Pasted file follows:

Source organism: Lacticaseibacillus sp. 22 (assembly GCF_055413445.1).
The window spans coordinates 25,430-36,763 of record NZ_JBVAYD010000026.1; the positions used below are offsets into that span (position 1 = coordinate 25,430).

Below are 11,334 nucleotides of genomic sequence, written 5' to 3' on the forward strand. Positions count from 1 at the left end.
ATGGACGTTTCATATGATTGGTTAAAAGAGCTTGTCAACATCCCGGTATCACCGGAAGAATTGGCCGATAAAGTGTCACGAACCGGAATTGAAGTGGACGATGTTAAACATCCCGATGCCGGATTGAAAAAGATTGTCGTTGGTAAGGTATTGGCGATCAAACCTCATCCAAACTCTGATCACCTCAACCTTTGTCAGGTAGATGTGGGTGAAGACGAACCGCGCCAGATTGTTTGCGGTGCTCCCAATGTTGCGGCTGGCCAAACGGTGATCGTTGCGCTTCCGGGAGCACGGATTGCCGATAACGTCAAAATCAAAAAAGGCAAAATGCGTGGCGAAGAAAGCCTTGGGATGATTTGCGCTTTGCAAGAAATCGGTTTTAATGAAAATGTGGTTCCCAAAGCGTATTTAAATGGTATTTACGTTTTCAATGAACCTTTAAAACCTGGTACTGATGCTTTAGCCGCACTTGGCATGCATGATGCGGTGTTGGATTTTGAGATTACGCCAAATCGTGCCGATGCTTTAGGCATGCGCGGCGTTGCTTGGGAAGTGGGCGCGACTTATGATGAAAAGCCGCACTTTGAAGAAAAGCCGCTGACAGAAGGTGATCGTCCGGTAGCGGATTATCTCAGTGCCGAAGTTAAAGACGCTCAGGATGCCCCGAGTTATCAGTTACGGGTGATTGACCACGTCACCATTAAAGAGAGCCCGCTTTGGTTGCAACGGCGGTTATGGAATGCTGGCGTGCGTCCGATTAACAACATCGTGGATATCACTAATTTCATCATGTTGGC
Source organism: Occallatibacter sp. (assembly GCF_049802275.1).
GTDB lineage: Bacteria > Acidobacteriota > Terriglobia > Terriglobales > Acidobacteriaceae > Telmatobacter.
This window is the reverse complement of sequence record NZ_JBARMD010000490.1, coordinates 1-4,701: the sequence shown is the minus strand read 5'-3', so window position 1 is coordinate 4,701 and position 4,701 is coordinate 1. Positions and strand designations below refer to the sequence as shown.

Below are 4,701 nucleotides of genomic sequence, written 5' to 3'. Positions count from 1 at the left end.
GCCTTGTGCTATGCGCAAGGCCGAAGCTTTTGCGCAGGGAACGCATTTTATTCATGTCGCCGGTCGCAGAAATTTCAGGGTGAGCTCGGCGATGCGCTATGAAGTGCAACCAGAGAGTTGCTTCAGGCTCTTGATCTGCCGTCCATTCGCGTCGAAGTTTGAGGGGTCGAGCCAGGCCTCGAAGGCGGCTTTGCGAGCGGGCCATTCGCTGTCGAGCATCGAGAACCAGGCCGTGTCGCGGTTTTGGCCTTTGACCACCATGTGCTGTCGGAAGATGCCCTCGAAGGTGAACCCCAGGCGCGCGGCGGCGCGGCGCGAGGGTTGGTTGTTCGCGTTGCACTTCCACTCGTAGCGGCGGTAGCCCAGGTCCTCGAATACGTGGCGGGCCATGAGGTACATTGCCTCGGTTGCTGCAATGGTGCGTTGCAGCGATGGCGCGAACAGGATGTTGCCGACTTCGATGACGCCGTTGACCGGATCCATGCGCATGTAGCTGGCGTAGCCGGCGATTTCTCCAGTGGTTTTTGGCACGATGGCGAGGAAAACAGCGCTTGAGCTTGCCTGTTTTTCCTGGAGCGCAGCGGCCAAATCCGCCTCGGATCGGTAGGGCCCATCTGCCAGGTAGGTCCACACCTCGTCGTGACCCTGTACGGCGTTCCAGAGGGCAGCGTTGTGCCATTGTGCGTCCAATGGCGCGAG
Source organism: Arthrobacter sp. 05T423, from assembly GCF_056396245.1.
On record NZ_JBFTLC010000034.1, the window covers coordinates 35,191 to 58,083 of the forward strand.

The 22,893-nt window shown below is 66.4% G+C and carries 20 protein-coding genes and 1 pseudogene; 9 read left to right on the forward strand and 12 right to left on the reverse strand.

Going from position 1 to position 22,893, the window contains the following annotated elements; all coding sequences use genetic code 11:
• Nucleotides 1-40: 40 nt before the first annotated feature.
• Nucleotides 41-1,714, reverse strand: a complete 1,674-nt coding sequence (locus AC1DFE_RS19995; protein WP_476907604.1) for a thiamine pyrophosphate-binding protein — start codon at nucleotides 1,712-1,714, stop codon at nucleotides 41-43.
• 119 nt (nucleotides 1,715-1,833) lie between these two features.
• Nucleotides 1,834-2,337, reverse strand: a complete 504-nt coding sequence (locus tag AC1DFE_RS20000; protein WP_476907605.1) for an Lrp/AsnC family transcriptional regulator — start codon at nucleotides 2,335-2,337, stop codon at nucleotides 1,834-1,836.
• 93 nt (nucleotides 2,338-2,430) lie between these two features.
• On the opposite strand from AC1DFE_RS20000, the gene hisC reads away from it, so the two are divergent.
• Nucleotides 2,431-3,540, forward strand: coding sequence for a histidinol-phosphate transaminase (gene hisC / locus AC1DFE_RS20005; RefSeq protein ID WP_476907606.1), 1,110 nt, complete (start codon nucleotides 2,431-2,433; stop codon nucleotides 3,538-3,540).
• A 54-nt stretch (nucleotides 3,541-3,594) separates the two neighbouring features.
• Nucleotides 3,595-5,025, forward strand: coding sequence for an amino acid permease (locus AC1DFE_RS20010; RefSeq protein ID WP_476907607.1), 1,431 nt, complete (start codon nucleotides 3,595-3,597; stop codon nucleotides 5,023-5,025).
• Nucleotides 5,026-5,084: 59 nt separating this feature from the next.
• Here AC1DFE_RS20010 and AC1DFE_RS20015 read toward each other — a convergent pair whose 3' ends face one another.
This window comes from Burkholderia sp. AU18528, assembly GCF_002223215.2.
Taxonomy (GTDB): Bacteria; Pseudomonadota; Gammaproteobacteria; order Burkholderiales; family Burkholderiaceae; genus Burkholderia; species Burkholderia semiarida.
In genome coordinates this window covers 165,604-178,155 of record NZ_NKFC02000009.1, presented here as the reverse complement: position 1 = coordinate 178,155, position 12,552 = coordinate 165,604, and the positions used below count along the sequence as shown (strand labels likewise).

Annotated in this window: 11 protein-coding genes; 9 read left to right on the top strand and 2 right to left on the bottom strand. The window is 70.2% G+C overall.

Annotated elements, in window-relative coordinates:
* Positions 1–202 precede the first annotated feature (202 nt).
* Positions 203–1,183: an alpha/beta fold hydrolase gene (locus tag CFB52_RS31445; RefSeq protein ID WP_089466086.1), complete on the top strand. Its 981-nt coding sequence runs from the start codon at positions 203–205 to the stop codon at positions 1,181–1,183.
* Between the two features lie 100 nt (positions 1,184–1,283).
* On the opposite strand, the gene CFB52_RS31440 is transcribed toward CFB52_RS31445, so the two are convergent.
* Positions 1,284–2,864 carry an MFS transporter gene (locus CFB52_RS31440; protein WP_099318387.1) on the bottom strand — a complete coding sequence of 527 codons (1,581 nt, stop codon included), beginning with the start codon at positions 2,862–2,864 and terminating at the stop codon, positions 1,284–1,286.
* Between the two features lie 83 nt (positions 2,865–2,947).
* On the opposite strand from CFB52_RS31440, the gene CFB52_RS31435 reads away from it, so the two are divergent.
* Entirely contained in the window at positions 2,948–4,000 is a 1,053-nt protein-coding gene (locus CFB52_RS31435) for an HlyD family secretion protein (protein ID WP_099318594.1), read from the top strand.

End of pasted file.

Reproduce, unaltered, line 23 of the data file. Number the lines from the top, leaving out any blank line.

• Nucleotides 5,026-5,084: 59 nt separating this feature from the next.